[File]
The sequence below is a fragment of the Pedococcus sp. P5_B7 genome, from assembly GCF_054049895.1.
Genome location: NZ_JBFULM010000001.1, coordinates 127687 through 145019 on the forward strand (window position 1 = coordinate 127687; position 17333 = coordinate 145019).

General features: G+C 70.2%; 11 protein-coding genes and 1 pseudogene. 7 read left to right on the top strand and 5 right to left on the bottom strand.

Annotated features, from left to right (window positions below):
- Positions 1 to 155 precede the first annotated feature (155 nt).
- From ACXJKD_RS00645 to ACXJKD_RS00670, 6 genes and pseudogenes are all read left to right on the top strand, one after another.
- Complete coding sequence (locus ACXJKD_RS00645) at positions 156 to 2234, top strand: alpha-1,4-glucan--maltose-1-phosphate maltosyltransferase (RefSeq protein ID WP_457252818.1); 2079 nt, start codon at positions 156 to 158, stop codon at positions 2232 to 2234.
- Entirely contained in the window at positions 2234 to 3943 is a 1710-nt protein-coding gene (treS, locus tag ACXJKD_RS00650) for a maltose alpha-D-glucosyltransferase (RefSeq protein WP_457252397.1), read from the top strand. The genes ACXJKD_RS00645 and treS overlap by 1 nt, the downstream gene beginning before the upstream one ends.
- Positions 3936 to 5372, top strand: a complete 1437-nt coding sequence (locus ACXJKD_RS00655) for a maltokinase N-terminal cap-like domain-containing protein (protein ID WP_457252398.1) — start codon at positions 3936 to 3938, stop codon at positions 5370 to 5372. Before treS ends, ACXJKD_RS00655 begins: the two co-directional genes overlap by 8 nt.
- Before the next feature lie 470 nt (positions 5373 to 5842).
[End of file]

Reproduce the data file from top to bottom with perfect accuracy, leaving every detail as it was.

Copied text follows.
The sequence below is a fragment of the Pedococcus sp. P5_B7 genome, from assembly GCF_054049895.1.
Genome location: NZ_JBFULM010000001.1, coordinates 127687 through 145019 on the forward strand (window position 1 = coordinate 127687; position 17333 = coordinate 145019).

General features: G+C 70.2%; 11 protein-coding genes and 1 pseudogene. 7 read left to right on the top strand and 5 right to left on the bottom strand.

Annotated features, from left to right (window positions below):
- Positions 1 to 155 precede the first annotated feature (155 nt).
- From ACXJKD_RS00645 to ACXJKD_RS00670, 6 genes and pseudogenes are all read left to right on the top strand, one after another.
- Complete coding sequence (locus ACXJKD_RS00645) at positions 156 to 2234, top strand: alpha-1,4-glucan--maltose-1-phosphate maltosyltransferase (RefSeq protein ID WP_457252818.1); 2079 nt, start codon at positions 156 to 158, stop codon at positions 2232 to 2234.
- Entirely contained in the window at positions 2234 to 3943 is a 1710-nt protein-coding gene (treS, locus tag ACXJKD_RS00650) for a maltose alpha-D-glucosyltransferase (RefSeq protein WP_457252397.1), read from the top strand. The genes ACXJKD_RS00645 and treS overlap by 1 nt, the downstream gene beginning before the upstream one ends.
- Positions 3936 to 5372, top strand: a complete 1437-nt coding sequence (locus ACXJKD_RS00655) for a maltokinase N-terminal cap-like domain-containing protein (protein ID WP_457252398.1) — start codon at positions 3936 to 3938, stop codon at positions 5370 to 5372. Before treS ends, ACXJKD_RS00655 begins: the two co-directional genes overlap by 8 nt.
- Before the next feature lie 470 nt (positions 5373 to 5842).